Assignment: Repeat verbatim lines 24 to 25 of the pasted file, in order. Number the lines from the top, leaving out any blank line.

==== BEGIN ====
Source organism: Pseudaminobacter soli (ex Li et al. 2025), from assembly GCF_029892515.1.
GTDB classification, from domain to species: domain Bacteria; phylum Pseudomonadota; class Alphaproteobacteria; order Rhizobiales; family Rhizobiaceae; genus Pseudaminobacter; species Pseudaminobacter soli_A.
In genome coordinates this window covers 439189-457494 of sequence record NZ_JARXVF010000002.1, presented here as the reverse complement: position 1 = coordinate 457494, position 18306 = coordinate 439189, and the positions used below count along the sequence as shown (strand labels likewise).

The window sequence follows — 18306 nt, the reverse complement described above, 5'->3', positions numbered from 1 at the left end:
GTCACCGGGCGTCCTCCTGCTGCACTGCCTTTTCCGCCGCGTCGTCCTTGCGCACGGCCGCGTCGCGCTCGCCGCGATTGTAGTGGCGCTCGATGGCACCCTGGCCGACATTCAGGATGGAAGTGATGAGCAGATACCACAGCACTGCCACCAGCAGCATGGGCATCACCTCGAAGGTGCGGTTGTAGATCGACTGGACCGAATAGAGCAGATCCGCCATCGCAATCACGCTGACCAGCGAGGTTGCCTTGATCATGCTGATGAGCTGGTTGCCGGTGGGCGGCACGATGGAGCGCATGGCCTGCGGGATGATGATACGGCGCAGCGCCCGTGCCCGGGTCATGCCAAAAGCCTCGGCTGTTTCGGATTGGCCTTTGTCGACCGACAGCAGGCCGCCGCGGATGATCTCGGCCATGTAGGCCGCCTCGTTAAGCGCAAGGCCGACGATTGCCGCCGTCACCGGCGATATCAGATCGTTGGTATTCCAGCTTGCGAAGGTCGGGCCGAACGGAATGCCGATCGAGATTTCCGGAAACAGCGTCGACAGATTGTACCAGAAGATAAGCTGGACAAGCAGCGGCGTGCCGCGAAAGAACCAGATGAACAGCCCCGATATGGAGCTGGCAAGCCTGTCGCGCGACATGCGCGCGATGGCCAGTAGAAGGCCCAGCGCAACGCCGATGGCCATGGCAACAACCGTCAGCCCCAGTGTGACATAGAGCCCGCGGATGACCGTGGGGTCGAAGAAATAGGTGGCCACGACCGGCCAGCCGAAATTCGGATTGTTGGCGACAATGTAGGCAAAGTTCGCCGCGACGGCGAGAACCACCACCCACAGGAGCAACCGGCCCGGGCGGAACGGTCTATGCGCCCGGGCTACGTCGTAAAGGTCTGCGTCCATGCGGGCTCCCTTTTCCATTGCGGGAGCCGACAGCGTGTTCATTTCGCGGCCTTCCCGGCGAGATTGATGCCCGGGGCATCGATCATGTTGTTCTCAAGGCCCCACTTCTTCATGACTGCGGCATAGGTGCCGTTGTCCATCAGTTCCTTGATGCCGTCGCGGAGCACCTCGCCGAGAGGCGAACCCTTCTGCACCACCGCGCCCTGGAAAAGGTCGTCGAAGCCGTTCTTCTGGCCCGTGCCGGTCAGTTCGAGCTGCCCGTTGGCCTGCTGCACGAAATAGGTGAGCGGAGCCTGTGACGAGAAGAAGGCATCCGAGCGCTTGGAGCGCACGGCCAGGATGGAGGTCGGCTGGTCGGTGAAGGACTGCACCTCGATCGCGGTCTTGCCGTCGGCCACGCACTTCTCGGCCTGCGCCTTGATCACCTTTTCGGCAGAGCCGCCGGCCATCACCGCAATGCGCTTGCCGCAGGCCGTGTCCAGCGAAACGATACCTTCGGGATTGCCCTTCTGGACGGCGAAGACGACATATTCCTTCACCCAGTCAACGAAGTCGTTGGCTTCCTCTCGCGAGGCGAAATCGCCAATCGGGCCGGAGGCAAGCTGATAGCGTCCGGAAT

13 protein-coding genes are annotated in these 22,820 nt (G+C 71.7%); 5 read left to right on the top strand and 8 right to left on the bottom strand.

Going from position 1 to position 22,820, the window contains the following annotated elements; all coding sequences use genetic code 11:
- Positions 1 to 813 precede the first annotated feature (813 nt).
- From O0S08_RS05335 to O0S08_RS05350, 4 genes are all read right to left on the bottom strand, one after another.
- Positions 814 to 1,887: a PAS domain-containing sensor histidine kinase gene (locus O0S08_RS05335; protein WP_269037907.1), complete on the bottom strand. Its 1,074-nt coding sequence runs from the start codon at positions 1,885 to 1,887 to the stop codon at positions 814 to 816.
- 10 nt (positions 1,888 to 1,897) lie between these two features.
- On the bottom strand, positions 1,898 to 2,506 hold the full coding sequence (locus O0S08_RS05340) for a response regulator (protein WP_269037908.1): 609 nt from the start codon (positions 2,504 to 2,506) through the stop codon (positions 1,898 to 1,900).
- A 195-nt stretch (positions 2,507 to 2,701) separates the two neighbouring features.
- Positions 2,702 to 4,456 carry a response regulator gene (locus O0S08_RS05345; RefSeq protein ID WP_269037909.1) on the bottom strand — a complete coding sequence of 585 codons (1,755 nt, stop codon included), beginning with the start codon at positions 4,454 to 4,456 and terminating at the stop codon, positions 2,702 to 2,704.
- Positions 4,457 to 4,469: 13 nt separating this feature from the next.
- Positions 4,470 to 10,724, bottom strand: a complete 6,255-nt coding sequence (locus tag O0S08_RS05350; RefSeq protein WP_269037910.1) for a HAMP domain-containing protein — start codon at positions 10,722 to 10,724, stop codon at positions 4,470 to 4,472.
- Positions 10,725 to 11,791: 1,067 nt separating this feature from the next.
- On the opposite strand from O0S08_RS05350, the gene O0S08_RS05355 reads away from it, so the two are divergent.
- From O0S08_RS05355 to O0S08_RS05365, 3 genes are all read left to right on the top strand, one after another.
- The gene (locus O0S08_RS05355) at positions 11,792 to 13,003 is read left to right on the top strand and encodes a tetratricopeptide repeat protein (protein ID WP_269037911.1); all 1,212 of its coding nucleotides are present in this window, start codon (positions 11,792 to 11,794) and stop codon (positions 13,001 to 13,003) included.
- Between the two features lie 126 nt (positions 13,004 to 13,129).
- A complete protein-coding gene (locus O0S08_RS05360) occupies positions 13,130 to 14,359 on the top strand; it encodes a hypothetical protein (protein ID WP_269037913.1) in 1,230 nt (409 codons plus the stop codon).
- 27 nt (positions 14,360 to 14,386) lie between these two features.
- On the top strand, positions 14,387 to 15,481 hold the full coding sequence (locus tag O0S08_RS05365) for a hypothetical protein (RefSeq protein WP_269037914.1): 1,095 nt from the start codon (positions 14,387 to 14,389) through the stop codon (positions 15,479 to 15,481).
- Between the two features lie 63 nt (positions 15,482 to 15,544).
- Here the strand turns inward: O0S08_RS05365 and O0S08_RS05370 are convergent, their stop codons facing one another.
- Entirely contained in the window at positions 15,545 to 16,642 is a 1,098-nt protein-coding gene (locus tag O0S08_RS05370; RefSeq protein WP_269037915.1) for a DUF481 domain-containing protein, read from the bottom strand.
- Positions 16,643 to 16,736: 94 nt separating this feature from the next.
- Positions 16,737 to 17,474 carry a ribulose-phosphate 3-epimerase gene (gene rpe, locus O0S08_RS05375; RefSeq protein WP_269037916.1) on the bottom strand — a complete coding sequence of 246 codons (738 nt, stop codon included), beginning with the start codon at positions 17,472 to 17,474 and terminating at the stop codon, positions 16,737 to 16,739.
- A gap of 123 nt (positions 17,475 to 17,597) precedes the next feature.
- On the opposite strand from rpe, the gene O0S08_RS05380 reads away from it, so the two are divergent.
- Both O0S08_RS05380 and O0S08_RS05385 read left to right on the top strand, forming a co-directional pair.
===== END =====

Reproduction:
- On the top strand, positions 14,387 to 15,481 hold the full coding sequence (locus tag O0S08_RS05365) for a hypothetical protein (RefSeq protein WP_269037914.1): 1,095 nt from the start codon (positions 14,387 to 14,389) through the stop codon (positions 15,479 to 15,481).
- Between the two features lie 63 nt (positions 15,482 to 15,544).